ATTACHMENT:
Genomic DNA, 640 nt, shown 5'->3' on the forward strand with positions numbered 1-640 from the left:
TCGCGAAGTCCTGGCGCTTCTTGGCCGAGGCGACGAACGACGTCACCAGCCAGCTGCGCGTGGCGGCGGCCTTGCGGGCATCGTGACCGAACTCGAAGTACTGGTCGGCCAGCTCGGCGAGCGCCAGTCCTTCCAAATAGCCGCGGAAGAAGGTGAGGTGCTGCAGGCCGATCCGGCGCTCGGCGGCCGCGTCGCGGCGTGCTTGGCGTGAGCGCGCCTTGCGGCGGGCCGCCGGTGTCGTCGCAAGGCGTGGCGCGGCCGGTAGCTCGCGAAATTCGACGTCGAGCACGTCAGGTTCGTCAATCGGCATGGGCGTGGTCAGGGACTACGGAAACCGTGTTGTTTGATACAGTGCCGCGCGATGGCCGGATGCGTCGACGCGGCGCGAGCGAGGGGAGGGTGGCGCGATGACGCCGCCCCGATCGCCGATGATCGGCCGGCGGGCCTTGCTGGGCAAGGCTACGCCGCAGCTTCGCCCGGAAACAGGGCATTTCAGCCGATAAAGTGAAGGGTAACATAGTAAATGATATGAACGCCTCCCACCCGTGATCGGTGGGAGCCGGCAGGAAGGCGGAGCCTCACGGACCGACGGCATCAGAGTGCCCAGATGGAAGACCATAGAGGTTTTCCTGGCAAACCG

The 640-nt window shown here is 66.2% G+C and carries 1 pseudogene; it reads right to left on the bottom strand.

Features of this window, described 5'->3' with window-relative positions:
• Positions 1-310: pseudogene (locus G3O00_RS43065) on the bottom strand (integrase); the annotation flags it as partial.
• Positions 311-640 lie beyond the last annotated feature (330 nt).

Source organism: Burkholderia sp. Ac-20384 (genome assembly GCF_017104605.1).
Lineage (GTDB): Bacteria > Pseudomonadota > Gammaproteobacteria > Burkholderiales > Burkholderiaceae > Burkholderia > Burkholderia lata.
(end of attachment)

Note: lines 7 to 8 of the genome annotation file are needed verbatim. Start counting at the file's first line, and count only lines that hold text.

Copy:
Source organism: Burkholderia sp. Ac-20384 (genome assembly GCF_017104605.1).
Lineage (GTDB): Bacteria > Pseudomonadota > Gammaproteobacteria > Burkholderiales > Burkholderiaceae > Burkholderia > Burkholderia lata.